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MicroZed Chronicles: 7 Series DDR3 Debugging

It’s common for many custom FPGA board developments to contain a DDR3 memory. Of course, when we develop a custom board, we need to verify the functionality of the design we are deploying and also the hardware design. This often requires different designs to be loaded into the FPGA at different parts of the verification.


There is always technical risk when developing custom boards and sometimes debugging is needed on more complex interfaces like DDR3. In this blog, we are going to use the Arty A7-35 board as an example and generate the debugging example for the 7 series DDR MIG.


Typically, we use IP integrator when we implement a DDR3 MIG in a 7 series device and we can see the basic status signals which come from that (e.g., completion of initial calibration and tg_compare_error).

Because only the init_calib_complete is present in the user design, there is little additional debugging information which can be used if the behavior of the memory is not as expected.


We can, however, get additional debugging information from the 7 series MIG, although these options are not available when implemented via the IP integrator flow.


The best way to be able to access these settings and debug the 7 Series MIG is to use the example design which is provided when we create the MIG. This example design not only inherits the configuration of the DDR (e.g., device, clocking etc.) but also implements a traffic generator and comparison structures.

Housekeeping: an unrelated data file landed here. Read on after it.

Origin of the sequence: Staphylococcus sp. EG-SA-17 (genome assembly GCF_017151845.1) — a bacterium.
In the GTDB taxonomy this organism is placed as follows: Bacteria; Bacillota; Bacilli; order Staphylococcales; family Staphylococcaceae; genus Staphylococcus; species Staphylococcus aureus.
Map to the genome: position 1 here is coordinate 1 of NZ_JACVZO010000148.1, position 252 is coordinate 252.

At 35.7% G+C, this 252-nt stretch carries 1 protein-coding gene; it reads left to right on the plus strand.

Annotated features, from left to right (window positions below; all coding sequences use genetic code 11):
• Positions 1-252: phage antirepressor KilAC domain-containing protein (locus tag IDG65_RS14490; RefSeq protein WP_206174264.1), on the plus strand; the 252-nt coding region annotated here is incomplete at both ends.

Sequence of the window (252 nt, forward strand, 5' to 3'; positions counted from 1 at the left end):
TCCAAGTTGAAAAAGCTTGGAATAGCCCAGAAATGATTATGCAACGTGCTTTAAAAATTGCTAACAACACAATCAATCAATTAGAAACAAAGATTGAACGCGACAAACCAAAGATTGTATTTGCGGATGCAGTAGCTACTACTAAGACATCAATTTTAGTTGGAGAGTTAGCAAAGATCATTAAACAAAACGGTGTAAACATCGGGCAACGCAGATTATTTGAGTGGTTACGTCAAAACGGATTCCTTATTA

Getting started in your development project is simple where you have created your initial MIG settings. Under the sources, right click and select Open IP Example Design.


This will open the example design using your MIG settings.

Since IP integrator is not used within this example design, we are able to configure the MIG to include the debug control signals and define the depth of the ILA.


This example design will be configured for the target device with all the appropriate settings.

Within this example design, you may need to modify the top level for the clocking on the board. In this example, I updated the top level to take in a single 100 MHz system clock from the Arty A7 board and then used clock wizard to generate the system and reference clocks for the MIG. This requires a few simple modifications to the top level RTL.


Once this is completed we are able to build the design and download the bitstream to the target board when it’s available.


Opening the hardware manager will show the ILA which contains several of the debugging signals. We will also see a VIO tab which enables further visibility and control.


Now, of course, we want to be able to effectively work with and understand what these signals mean and the information they provide.


There are several spreadsheets provided with Answer Record 43879 that can be used to aid debugging. This can be combined with UG586 and the debugging section which defines several steps that can be applied to focus in on issues within the design.


The ability to get more information from the MIG is important when working with custom boards which may or may not be exhibiting memory issues.




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